Table of Contents

Public Choice and the Challenges of Democracy

Public Choice and the Challenges of Democracy

New Thinking in Political Economy series

Edited by José Casas Pardo and Pedro Schwartz

This timely and important volume addresses the serious challenges faced by democracy in contemporary society. With contributions from some of the world’s most prestigious scholars of public choice and political science, this comprehensive collection presents a complete overview of the threats democracy must confront, by both contesting accepted ideas and offering new approaches. Using theoretical and empirical evidence, this book will be a significant addition to the current literature, providing original and enlightening perspectives on the theory of democracy.

Chapter 18: (When) Do Tax Increases Cause Electoral Damage? The Case of Local Property Taxes in Spain

Núria Bosch Roca and Albert Solé-Ollé

Subjects: economics and finance, political economy, public choice theory, politics and public policy, political economy, public choice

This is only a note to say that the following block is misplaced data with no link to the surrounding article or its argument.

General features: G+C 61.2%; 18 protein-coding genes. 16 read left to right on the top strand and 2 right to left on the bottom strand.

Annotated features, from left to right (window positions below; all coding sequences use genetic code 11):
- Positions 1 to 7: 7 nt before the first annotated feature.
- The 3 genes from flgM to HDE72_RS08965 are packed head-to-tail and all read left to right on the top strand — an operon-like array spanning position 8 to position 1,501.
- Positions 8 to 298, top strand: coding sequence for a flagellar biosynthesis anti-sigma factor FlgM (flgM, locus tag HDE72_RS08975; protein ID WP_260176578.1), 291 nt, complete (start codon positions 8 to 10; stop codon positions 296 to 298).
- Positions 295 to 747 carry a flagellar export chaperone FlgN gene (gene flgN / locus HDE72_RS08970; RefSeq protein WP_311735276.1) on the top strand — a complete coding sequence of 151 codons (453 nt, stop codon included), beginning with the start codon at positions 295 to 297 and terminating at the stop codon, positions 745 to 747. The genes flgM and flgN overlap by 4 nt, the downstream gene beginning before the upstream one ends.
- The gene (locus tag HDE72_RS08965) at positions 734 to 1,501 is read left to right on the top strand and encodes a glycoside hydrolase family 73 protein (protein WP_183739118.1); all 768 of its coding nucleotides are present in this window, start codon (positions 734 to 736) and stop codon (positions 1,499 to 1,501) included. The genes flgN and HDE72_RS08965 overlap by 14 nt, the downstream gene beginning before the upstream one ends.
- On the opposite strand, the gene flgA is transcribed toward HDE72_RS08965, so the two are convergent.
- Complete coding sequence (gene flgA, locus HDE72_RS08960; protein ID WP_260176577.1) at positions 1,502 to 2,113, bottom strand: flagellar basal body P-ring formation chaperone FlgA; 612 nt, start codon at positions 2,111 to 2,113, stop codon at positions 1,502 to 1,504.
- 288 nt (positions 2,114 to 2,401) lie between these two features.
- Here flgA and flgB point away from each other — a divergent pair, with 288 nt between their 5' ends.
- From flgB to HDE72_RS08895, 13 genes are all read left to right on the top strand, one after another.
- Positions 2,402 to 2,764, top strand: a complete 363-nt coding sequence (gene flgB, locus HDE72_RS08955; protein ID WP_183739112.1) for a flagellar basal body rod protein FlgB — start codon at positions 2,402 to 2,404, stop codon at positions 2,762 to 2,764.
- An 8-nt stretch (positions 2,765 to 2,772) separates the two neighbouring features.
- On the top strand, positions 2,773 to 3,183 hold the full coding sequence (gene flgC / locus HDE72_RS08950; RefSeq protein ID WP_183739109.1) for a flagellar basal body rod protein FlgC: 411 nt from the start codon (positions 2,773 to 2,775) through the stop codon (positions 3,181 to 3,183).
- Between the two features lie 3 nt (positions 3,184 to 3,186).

Núria Bosch Roca and Albert Solé-Ollé 1 INTRODUCTION Conventional wisdom among journalists and politicians is that tax increases have electoral consequences and, when races are close, they may even break an incumbent’s re-election bid. The electoral costs of taxation are expected to be even higher at the local level, since the perceived unfairness and the high level of visibility of some local taxes means that voters may be really aware of the money taken from their pockets by the local council and ready to vote against a tax increase (Stults and Winters, 2002). These are indeed traits often attributed to the property tax, which is the tax analysed in this chapter. For example, it is often argued that this tax is the most unfair (Gallup Poll, 4–7 April 2005). There are two main reasons for this perceived unfairness. First, the tax is not tied to a realized stream of money but rather to paper gains, and second, its increases are usually sudden and dramatic as a result of reassessments in periods of rapidly rising housing markets. The property tax is also highly visible, since ‘it is assessed on what is typically the household’s biggest consumption and investment item’ (Wassmer, 1993, p. 135). Given these unattractive traits it is not strange that public discontent with property taxes has led both to tax revolts and electoral defeats. Nevertheless, there is lower consensus among the scholars regarding the electoral costs of taxation, in general, and of local property taxes, in...

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